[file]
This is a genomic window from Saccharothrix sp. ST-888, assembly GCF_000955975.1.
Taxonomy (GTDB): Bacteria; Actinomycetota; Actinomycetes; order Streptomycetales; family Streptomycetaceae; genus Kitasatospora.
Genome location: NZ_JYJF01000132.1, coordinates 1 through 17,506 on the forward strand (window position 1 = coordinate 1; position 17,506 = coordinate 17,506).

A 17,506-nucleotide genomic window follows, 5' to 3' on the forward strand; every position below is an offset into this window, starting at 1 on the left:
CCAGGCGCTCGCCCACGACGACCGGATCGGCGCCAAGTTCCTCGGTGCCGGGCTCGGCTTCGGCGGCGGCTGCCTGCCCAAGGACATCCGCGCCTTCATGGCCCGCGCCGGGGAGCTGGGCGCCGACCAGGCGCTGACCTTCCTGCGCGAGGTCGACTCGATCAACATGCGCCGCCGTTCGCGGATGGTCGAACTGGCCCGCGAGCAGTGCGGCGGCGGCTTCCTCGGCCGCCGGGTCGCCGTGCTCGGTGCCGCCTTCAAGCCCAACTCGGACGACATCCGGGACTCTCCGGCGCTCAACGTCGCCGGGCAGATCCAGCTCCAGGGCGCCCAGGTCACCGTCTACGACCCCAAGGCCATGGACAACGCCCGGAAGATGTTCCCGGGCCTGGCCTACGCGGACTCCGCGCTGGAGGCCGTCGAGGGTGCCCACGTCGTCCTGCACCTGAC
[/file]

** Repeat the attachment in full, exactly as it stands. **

This is a genomic window from Saccharothrix sp. ST-888, assembly GCF_000955975.1.
Taxonomy (GTDB): Bacteria; Actinomycetota; Actinomycetes; order Streptomycetales; family Streptomycetaceae; genus Kitasatospora.
Genome location: NZ_JYJF01000132.1, coordinates 1 through 17,506 on the forward strand (window position 1 = coordinate 1; position 17,506 = coordinate 17,506).

A 17,506-nucleotide genomic window follows, 5' to 3' on the forward strand; every position below is an offset into this window, starting at 1 on the left:
CCAGGCGCTCGCCCACGACGACCGGATCGGCGCCAAGTTCCTCGGTGCCGGGCTCGGCTTCGGCGGCGGCTGCCTGCCCAAGGACATCCGCGCCTTCATGGCCCGCGCCGGGGAGCTGGGCGCCGACCAGGCGCTGACCTTCCTGCGCGAGGTCGACTCGATCAACATGCGCCGCCGTTCGCGGATGGTCGAACTGGCCCGCGAGCAGTGCGGCGGCGGCTTCCTCGGCCGCCGGGTCGCCGTGCTCGGTGCCGCCTTCAAGCCCAACTCGGACGACATCCGGGACTCTCCGGCGCTCAACGTCGCCGGGCAGATCCAGCTCCAGGGCGCCCAGGTCACCGTCTACGACCCCAAGGCCATGGACAACGCCCGGAAGATGTTCCCGGGCCTGGCCTACGCGGACTCCGCGCTGGAGGCCGTCGAGGGTGCCCACGTCGTCCTGCACCTGAC